It would be very difficult to improve on the Lamborghini Miura’s lines, but when it came to its dynamics, that was altogether another matter. It may have moved the game on dynamically, but there was still plenty of scope for improvements to how the Miura cornered – and even how it coped with straight lines at very high velocities.
When the team behind the car’s development all started working for Ferruccio Lamborghini, they did so in the hope that he would construct a car with which his company could go racing. But Lamborghini knew that racing was a good way of spending vast sums of money, without necessarily getting much in return. After all, he had customers for every Miura he could make, and it was possible to develop the model on an ongoing basis without the need to resort to getting involved in motor sport.
Lamborghini’s refusal to countenance going racing saw the departure of both Giotto Bizzarrini and Gianpaolo Dallara. That left chief technical officer Paulo Stanzani and development driver Bob Wallace to develop the Miura, and while motor sport was definitely off the menu, that didn’t mean an ultimate version couldn’t be conceived that showed what Lamborghini was capable of.
The project started in 1970, with Stanzani telling Wallace he could do whatever he wanted to produce a Miura that would be successful on the track. Because it wasn’t an official project Wallace was only allowed to work on the project in his own time – although he would have available to him whatever help and materials he needed.
Wallace set about creating a mobile test bed that allowed him to make changes to the aerodynamics and mechanicals with the minimum of difficulty. He tested the car over 20,000 miles, establishing what made the car more usable so that changes could be made to Lamborghini’s production cars.
The development mule was named Jota, supposedly with the J stemming from the Appendix J rules of the FIA – although there isn’t actually a letter J in the Italian alphabet. It was this set of rules to which the Jota would have to adhere if it was ever to race – not that it would ever do so. Interestingly, throughout his article in the August 1971 edition of Car magazine, Doug Blain refers to the car as the Iota, and even as the Miura Privata on account of it being Bob Wallace’s personal toy.
While the car’s bodyshell wasn’t fundamentally changed cosmetically, it did have a mass of skirts and spoilers grafted on to it in a bid to improve the aerodynamics; the headlamps were also faired in. However, it was under the skin that the greatest changes were made. Out went the usual tubular steel chassis and in came a new frame constructed from light alloys that was both stiffer and lighter.
The suspension design was also altered significantly, one of the key characteristics being that it was fully adjustable to allow for experimentation of settings. Brakes were uprated to ventilated discs all round and 15-inch wheels were chosen because they were state-of-the-art at the time. At the front these were nine inches wide while at the rear they were 12 inches across, shod with low-profile Dunlop racing tyres. With its stiffer bodyshell and sharper suspension, the Miura’s handling was transformed – especially when the revised powerplant was taken into account.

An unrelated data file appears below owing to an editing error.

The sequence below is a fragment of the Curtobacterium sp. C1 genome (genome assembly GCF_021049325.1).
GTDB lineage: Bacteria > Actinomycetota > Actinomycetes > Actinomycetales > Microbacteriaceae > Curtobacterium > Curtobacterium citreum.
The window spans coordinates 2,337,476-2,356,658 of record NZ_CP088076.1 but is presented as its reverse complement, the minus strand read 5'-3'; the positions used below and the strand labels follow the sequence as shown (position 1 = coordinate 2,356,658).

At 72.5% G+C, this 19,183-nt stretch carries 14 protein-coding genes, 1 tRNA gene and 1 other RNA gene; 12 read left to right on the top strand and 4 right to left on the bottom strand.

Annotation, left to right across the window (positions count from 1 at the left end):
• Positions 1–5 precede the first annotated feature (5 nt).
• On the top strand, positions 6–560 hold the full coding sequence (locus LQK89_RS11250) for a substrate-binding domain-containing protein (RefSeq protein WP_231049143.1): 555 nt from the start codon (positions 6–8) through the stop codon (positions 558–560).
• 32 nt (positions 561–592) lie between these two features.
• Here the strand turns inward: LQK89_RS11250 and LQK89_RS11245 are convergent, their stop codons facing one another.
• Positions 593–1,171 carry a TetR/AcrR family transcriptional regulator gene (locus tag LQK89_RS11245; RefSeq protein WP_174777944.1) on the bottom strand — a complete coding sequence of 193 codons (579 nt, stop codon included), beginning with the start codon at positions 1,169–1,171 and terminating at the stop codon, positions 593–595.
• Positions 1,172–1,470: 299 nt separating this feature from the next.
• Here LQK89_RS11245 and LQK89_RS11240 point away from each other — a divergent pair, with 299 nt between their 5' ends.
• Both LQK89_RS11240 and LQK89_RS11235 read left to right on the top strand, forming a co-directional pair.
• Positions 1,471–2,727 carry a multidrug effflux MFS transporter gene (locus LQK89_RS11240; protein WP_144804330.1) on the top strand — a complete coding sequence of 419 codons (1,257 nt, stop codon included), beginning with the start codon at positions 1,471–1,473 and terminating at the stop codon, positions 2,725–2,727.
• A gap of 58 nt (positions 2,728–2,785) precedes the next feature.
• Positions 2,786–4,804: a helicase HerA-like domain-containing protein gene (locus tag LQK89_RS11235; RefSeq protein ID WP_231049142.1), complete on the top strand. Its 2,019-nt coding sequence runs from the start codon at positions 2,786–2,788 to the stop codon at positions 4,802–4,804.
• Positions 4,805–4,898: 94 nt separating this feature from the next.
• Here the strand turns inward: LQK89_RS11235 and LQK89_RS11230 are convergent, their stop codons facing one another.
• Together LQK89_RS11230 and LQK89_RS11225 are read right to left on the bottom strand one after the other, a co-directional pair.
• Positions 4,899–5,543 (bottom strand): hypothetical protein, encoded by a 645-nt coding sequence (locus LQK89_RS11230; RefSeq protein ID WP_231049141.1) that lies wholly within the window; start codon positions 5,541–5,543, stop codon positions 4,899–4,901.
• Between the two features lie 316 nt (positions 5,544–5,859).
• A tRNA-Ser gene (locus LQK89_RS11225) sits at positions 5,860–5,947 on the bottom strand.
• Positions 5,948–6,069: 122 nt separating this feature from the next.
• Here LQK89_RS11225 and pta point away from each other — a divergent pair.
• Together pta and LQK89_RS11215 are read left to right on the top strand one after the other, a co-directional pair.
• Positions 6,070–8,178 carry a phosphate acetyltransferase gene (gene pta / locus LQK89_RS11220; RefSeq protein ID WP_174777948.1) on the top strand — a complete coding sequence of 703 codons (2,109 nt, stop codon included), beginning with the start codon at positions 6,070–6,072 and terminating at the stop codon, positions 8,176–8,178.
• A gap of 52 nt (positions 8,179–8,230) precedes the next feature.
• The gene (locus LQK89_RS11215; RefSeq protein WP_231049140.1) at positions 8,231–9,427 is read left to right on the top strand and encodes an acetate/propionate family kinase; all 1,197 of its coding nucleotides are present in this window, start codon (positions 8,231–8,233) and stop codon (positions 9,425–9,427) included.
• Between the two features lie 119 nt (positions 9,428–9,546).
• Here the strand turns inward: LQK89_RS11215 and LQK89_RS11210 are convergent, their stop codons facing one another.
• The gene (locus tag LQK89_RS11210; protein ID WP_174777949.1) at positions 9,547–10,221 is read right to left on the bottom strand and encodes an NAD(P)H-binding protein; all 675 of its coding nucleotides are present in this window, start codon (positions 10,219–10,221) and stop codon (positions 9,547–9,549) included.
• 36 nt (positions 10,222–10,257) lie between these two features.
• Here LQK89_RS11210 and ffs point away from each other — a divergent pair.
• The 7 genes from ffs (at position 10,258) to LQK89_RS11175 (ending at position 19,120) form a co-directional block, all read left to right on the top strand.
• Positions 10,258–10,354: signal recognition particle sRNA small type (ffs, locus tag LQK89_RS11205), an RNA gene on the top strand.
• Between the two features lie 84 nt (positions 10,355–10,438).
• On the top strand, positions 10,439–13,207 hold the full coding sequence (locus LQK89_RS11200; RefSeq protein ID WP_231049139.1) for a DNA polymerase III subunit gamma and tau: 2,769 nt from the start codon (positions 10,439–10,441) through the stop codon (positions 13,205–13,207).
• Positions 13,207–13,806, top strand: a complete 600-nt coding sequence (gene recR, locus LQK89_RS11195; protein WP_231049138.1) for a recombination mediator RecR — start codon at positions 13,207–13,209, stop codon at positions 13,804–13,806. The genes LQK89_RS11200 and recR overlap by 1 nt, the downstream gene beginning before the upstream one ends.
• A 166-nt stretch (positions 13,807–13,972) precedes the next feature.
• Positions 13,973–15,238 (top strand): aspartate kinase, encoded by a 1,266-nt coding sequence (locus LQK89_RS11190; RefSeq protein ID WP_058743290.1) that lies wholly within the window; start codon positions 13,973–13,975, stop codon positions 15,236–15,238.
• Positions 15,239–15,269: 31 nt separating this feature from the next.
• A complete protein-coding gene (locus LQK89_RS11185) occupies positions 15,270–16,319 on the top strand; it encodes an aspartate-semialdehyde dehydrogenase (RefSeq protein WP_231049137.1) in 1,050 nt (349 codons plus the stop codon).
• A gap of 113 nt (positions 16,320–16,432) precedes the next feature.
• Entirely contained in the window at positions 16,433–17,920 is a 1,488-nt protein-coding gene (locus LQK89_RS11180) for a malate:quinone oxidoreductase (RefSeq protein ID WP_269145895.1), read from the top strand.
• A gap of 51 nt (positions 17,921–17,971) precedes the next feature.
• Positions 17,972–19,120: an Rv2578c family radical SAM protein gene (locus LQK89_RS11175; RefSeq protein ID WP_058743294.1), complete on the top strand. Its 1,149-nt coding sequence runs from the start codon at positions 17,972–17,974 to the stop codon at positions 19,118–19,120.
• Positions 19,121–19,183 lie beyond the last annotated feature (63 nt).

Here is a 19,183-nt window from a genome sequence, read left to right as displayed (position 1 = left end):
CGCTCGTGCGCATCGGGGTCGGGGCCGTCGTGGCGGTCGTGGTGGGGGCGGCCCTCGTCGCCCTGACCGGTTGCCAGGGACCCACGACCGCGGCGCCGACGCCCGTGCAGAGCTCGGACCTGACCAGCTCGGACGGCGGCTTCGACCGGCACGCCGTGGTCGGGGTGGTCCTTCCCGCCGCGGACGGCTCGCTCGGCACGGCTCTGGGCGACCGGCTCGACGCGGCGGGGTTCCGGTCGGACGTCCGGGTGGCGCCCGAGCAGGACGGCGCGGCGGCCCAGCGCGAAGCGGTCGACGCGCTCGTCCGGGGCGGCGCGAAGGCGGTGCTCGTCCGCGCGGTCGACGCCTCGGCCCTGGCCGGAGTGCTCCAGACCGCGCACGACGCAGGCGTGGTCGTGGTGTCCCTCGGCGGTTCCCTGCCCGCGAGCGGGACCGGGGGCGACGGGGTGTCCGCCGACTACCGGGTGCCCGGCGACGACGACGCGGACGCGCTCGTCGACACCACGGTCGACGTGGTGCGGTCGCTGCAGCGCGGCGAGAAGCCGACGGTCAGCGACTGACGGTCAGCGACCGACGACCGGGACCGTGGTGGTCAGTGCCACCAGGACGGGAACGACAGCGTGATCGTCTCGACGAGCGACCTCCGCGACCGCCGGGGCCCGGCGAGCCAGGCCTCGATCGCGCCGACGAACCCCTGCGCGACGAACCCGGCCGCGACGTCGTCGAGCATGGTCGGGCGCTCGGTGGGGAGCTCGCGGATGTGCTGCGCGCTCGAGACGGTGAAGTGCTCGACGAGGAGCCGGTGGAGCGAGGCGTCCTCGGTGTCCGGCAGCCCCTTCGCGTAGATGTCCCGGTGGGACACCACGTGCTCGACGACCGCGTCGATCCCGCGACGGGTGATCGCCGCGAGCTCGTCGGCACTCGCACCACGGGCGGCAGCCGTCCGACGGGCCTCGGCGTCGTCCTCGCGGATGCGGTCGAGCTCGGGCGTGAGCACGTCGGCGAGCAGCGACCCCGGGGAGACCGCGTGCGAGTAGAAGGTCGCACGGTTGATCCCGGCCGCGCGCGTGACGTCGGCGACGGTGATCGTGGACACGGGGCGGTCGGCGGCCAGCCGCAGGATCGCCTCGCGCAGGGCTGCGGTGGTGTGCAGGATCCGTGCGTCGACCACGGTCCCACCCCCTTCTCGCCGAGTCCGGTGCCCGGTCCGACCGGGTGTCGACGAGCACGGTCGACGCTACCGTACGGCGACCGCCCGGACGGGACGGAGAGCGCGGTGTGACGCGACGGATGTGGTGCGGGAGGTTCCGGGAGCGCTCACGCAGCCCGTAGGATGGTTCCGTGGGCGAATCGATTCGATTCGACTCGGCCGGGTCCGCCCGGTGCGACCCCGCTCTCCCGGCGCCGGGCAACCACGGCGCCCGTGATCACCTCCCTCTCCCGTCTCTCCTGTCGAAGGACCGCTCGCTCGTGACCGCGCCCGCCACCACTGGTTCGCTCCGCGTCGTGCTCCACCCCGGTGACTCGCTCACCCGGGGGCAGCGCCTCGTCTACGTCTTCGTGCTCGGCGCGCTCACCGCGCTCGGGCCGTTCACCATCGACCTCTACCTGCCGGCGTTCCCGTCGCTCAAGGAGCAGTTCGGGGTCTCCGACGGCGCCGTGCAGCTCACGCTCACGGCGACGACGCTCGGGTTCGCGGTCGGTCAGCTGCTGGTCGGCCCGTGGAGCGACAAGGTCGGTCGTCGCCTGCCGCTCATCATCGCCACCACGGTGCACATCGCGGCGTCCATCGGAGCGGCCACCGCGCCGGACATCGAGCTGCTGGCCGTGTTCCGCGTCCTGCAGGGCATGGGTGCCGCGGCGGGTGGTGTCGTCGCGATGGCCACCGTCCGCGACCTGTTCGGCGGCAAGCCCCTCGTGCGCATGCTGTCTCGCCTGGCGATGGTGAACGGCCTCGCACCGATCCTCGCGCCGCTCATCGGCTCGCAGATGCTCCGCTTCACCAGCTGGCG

To allow the chassis to be fully exploited, the engine was heavily revised to liberate as many horses as possible. With a compression ratio raised to 11.5:1, a spicier camshaft, dry-sump lubrication and open exhausts, the engine was taken about as far as it possibly could be, while still remaining relatively tractable. The whole ensemble was topped off with a quartet of Weber 46 IDL carburettors running without filters. The result was a peak power output of 440bhp at 8500rpm, which when combined with a reduction in kerbweight to around 880kg (nearly 250kg less than the Miura S), meant the car’s performance was nothing short of sensational. Not only could it despatch the 0-62mph sprint in just 3.5 seconds, but it was also capable of achieving 190mph with ease. More impressively, this figure represented a specific power output of 110bhp per litre – no mean feat for a normally aspirated engine at the time.
Constant references to this car and the fact that Lamborghini ought to race it eventually led to a dictat being issued that the car should be sold. It was disposed of through one of Lamborghini’s Italian dealers in 1972, to a particularly insistent customer. But it seems the buyer had more money than driving skill, and the car was promptly destroyed in a high-speed crash.
The Jota inspired a limited run of SVJ ‘replicas’ officially produced by Lamborghini, as well as various other one-offs produced later on. However, the SVJ wasn’t nearly as highly developed as the real thing, as it was little more than a spiced up standard Miura that was far more civilised than the Jota. But the story doesn’t end there as one wealthy (and very patient) enthusiast spent 15 years creating as accurate a Jota replica as he could.
With the project finished in 2006, well known Lamborghini nut Piet Pulford created his Jota facsimile with the help of Bob Wallace to ensure as high a degree of accuracy as possible. Based on an early P400 sourced from the US, the work was carried out in the UK by the late Chris Lawrence of Wymondham Engineering along with Roger Constable of The Car Works. With so much time and money poured into the project, it’s unlikely anything more accurate will ever be produced – and as Bob Wallace commented to Octane magazine when he saw the finished article: “The workmanship is probably better than mine was on the original”.
||Mid-mounted, 3929cc, V12
||Five-speed manual, rear-wheel drive
||440bhp at 8500rpm
||3.5 seconds approx